I run my lab nested in VMware Workstation but I do have a physical standalone ESXi host (a Lenovo ThinkCenter M700 Tiny) which I use for quick testing VMs, PowerCLI, Packer, etc. It’s a minor annoyance to click through the SSL Certificate prompt:
Then when you get through to the login screen the certificate is not trusted:
This post will show you how to trust that certificate in the browser to make connections to the host that little bit more seamless.
Enable SSH on the Host
First you will need to enable SSH on the host to regenerate the certificate then download it later on. Log into your host and go to Manage….Services…TSM-SSH then click Start (or ensure service is running):
While we are dealing with certificates you may as well generate a fresh certificate. SSH in to the host and run the following commands:
[root@esxi2:~] cd /etc/vmware/ssl [root@esxi2:/etc/vmware/ssl] /sbin/generate-certificates
then reboot the host (so pick your maintenance window):
We now have a fresh certificate, but it is still not trusted by your computer or browser.
Import the Certificate
Next up it to get the correct file from the host. Use a package such as WinSCP to copy the file off the host to your computer. The file you need to grab is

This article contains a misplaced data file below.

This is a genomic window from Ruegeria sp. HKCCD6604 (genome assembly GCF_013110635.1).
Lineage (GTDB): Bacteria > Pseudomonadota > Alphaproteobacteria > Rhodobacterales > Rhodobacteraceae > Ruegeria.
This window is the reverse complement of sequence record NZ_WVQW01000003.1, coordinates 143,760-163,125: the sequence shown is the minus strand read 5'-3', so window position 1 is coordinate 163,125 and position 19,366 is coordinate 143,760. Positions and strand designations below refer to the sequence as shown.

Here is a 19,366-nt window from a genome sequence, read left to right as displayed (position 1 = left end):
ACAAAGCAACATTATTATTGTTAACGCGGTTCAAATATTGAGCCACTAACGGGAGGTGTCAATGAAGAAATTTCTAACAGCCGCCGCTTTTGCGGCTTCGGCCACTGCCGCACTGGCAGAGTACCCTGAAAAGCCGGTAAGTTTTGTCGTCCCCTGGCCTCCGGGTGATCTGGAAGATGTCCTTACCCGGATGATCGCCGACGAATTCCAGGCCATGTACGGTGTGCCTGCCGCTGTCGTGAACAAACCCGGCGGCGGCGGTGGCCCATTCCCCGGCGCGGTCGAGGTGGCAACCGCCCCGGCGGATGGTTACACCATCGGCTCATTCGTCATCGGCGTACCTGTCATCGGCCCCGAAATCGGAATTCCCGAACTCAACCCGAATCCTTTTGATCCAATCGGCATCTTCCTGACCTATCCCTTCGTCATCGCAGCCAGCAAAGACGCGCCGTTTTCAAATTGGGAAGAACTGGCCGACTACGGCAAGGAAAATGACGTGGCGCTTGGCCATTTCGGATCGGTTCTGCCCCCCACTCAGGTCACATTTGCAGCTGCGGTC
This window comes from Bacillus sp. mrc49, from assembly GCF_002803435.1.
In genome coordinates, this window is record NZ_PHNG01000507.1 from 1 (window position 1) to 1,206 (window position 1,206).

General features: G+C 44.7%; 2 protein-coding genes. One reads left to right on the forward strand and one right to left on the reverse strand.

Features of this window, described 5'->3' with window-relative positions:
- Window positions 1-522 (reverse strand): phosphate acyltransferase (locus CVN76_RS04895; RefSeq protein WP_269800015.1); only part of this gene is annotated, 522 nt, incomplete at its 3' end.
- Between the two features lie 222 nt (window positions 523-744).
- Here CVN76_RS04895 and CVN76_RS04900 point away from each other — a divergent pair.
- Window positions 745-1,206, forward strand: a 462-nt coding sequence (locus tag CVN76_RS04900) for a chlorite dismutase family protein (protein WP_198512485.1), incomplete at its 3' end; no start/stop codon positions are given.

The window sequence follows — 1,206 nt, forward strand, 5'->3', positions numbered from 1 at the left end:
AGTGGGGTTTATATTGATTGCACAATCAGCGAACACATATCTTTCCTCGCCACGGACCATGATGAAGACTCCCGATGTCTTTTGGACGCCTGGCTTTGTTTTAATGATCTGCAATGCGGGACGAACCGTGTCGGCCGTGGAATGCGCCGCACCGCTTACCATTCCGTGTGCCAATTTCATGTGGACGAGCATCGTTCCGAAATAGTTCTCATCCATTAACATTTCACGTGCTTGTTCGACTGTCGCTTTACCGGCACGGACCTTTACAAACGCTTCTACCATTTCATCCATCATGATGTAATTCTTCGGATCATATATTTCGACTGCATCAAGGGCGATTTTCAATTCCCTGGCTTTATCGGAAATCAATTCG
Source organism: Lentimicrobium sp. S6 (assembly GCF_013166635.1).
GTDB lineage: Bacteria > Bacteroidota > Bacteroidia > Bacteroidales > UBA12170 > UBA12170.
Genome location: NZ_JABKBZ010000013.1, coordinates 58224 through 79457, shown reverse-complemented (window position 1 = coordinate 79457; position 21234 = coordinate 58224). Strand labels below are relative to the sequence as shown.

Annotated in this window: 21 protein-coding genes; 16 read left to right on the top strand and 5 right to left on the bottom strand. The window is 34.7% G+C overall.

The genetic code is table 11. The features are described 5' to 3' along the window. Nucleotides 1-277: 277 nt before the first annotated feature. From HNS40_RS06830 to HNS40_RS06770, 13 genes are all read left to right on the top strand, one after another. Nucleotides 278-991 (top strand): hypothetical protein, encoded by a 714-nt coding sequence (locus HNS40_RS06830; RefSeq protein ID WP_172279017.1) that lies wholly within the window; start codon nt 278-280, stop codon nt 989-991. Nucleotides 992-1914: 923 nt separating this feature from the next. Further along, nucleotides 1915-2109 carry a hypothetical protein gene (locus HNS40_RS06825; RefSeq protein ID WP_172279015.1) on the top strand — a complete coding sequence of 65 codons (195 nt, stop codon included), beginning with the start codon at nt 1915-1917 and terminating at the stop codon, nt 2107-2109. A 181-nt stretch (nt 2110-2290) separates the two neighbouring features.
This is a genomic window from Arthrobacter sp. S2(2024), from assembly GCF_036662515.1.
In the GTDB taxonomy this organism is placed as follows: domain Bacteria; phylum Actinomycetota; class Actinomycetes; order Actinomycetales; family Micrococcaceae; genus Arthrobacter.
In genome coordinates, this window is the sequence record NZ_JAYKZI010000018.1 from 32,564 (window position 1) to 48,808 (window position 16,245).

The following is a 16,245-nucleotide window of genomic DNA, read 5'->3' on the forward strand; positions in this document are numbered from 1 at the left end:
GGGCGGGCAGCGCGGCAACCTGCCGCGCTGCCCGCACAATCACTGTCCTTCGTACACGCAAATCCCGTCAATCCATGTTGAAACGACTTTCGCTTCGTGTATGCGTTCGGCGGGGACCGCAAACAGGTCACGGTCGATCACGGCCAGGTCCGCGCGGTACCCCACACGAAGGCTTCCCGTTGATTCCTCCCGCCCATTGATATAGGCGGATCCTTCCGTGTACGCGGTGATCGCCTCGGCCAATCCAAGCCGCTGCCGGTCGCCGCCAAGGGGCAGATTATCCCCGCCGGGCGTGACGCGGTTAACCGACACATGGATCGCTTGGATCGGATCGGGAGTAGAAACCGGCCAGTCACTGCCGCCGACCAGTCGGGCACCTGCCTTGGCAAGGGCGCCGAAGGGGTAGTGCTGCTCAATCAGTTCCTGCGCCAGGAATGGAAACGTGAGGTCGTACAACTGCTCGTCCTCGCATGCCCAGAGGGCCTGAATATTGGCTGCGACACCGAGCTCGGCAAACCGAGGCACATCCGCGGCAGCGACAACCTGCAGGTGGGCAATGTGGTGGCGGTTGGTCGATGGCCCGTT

/etc/vmware/ssl/castore.pem. Next on your workstation open an MMC console and add the Certiciates snap-in. Make sure when adding the snap-in select Computer Account:
Certificates...Trusted Root Certification Authorities...Certificates then right click on
Certificates and select
Next then in the
File to Import screen browse to the downloaded castore.pem file you downloaded earlier. You will have to change the file type drop down to
All Files (*.*):
Next in the Certificate Store screen ensure the
Trusted Root Certification Authorities is selected:
Complete the wizard. Let’s check the Host UI now:
When running a homelab a full on Certificate Authority is not really necessary. Trusting the certificates just makes day to day access easier.